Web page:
Repair Shop Advice

The Technicians You Need: Training and Developing Your Team

April 25, 2019

Hiring technicians is the largest challenge many auto repair shops face. For most other shops, it will become their largest problem as soon as they lose an employee.  This is the third post in a three-part series on building a strategy to recruit, retain and elevate your technicians.  The first post, The Technicians You Need: Building Your Team, can be found here.  The second, The Technicians You Need: Keeping Your Team Together, can be found here.

If you’ve got a great team of employees, you’re already ahead of most shops.  There’s no drama between employees. You’re probably not dealing with bad repairs. Your customers aren’t being ignored or disrespected.

Unfortunately, none of this means that you’re necessarily profitable.

Profitability comes from efficiency, and efficiency comes from processes.  Designing, executing and measuring the results of your shop processes will help your employees improve the results of your shop every day they’re in the shop.

There are plenty of resources that detail how to build and measure results of the most common shop processes, including marketing, vehicle workflow and customer interaction.  There are a few processes that aren’t as obvious, but can save you in the long run.  Here are three of them.

Professional Development

It’s rare for most people to provide the same level of value to a shop year after year.  If they’re not growing their skillset, they’re growing less valuable every year.  Their skills are less relevant every time something changes in the world – and the world changes every day.  That’s why professional development shouldn’t be viewed as an event or an option, but a process that every employee engages in.

What is each employee’s role in the shop?  How will that role change in the coming years, and what are they doing to prepare for those changes?  How will things change in your shop, and are they equipped to handle any strategic business changes you’re planning to make?  Your professional development process is what keeps your employees providing more value to your shop each year, rather than less.


Think about each of your employees (including yourself, if you’re regularly in the shop).  Now ask the question, “If that person were unexpectedly out of the shop for two weeks, what challenges would we encounter?”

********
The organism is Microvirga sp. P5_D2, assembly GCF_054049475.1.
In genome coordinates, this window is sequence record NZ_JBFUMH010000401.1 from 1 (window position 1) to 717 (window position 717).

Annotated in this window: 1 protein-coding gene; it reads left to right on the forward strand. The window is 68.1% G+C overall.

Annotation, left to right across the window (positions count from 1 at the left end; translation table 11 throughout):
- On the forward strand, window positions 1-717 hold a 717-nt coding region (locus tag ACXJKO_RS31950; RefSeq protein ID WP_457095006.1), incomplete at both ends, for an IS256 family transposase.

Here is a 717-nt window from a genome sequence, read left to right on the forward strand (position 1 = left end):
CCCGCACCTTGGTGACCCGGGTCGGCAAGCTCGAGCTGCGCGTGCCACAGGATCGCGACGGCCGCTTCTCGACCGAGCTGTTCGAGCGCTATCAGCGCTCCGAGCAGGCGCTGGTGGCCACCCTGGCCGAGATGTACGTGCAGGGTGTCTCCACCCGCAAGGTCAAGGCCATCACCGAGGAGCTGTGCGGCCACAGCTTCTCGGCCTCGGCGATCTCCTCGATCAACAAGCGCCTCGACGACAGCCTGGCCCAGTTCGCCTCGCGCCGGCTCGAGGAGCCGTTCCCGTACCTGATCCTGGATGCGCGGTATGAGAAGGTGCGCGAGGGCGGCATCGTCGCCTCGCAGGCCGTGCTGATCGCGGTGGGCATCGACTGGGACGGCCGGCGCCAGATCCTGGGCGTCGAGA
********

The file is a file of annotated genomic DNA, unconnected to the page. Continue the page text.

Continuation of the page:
If that exercise got your heart racing, it’s time to implement cross-training.  Document all of the processes that have a single point of failure, and ask yourself who would be the best person to perform those tasks if an employee had to step out for an extended period of time.  This will reduce your stress, and make it more likely that your shop will weather an unexpected emergency affecting your key shop employees.

Customer Retention

Retaining a customer is many times cheaper than earning a new one.  Despite this, it’s easy to forget about a customer that isn’t in your shop and isn’t asking for your attention, especially on days when there are plenty of customers that are asking you for help.

Once the repair is complete, the clock starts ticking on how much you can impress that customer.  Did you contact them promptly?  Did you provide a thorough explanation of what you did, and what the charges are for on their receipt?  Did an employee ask if they had any questions, and try to answer them thoroughly? Did you ask unhappy customers what you can do to help make it right, and did you ask happy ones if they would provide an online review?

The process doesn’t end when they leave the shop, either.  Shops that send hand-written or hand-signed letters to new customers or customers who have had major repairs done are more likely to see those customers again.  And because you already have their vehicle information on record, those customers can be handled more efficiently and more profitably than new ones.  For every dollar you spend on implementing a customer retention process, you could save five or more dollars on ads or postcard campaigns designed to attract new customers.

To learn how Repair Shop Websites can bring new customers to your shop, call us at 866-665-1605 or email us at